When someone is consistently lied to, however, even about the small things, and they begin to catch on that all isn’t what it seems, suspicion grows and we change the way we see a person who has deceived us. I remember how disappointed I was the Christmas after I discovered that Santa Claus wasn’t real…it was still an exciting holiday, but it was…different.
I knew that there would be no special gift from Santa. I knew that there had never BEEN a special gift from Santa, and it was very disappointing. I remember how deeply I’d wished that I could still believe in Santa, but I couldn’t! I knew, despite the years of being told how very real he was, that it had been the truth when my parents confirmed my suspicions. When younger kids talked of Santa, I scoffed at them in my head. How stupid they must be, I thought, for believing in such a thing (even though I hadn’t found out Santa wasn’t real until I was 11). I covered up my embarrassment at falling for such a lie with the knowledge that 90% of other kids had fallen for the same one. My parents meant well and were following a tradition, but regardless, the disappointment was there, and I felt silly that I hadn’t seen the signs sooner.
And such is the case when we are lied to and disappointed as adults. We wish so badly that we could believe the way we did because it made us happy, but in our hearts we know that we’ll never look at things the same way again. And, we’ll never look at the person who lied to us the same way again, either. Growing up gave me a healthy dose of skepticism that maybe my parents weren’t always truthful, and I would have to decide how I wanted to deal with that.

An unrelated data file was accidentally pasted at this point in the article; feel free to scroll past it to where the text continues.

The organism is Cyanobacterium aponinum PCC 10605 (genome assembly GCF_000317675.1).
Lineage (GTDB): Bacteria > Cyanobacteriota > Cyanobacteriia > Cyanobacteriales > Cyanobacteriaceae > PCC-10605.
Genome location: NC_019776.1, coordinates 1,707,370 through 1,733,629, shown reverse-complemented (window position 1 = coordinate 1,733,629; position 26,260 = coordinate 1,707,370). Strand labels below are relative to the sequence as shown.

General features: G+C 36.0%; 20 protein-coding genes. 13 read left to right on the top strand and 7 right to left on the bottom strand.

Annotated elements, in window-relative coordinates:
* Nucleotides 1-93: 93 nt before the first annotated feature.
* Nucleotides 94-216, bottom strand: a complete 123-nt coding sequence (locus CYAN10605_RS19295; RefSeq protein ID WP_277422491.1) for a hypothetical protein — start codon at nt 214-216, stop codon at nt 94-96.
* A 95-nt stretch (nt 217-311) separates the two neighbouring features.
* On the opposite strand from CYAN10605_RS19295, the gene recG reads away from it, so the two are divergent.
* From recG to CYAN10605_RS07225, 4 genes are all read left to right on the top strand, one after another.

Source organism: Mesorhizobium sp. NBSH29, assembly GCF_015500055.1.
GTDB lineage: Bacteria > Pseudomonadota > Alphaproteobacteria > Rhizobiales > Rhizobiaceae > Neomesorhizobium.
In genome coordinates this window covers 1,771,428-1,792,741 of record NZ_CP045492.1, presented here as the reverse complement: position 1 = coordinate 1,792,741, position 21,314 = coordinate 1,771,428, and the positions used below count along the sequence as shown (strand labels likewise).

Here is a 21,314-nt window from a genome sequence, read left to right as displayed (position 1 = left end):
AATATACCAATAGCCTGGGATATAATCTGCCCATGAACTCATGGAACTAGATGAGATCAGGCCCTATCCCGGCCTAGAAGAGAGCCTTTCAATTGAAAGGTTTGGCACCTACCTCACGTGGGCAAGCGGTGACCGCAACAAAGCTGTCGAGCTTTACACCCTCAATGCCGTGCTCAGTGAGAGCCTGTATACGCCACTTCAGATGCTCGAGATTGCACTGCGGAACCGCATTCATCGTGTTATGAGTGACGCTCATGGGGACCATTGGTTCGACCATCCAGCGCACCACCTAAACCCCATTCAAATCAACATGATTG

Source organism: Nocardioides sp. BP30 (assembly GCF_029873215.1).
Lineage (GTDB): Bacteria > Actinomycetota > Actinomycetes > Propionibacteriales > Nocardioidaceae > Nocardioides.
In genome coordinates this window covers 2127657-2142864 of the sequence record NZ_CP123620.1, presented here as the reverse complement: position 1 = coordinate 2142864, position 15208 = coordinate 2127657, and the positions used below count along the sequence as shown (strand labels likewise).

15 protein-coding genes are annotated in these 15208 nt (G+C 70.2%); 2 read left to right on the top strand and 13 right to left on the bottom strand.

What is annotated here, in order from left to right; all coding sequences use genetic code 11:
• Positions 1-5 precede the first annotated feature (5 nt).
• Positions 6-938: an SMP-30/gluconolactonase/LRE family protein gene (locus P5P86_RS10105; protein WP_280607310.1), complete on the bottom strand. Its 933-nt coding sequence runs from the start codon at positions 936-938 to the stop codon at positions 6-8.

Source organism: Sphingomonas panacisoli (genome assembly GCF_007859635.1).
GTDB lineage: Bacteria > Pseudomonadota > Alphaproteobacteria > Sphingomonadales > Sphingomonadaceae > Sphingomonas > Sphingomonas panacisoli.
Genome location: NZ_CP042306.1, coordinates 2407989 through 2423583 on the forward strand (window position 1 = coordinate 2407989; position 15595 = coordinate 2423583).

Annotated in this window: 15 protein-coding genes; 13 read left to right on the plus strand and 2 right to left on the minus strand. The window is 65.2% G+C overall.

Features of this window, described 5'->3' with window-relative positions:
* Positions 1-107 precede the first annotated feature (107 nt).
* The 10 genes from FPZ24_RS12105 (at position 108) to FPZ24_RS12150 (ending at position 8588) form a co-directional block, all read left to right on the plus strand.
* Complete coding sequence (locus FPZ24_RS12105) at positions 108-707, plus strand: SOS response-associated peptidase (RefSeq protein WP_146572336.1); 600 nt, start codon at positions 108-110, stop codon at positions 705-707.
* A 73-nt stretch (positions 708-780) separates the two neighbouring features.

In a world where lying has become second nature for many people, I do my best to stay honest and open, especially about the big stuff. Being deceived feels awful; not only do you question the integrity of the person who lied to you, but you also question yourself (how dumb was I to believe that?). You put less faith in your decision-making (am I a good judge of character?) and less faith in other people who haven’t breached your trust (if someone I cared about this much lied to me, who’s to say that this stranger isn’t going to deceive me too? I must be careful). Being deceived can feel degrading, humiliating, upsetting, and confusing. I do my best to be honest because I would hate to be the person who made someone feel this way.
Though no one is a stranger to the business of telling a “white lie” (No, you don’t need to go on a diet! Are you kidding? You look way better in that top than I do.), it’s something to think about. What would happen if this person were to discover the truth…would they not trust me anymore, and would the impact of this be worse than simply telling the truth? Sometimes lying is well-intentioned (but sometimes it’s just easier), but we must always think of the feelings of those we’re communicating with to make sure that we aren’t causing harm to the ones we love with good-natured deception.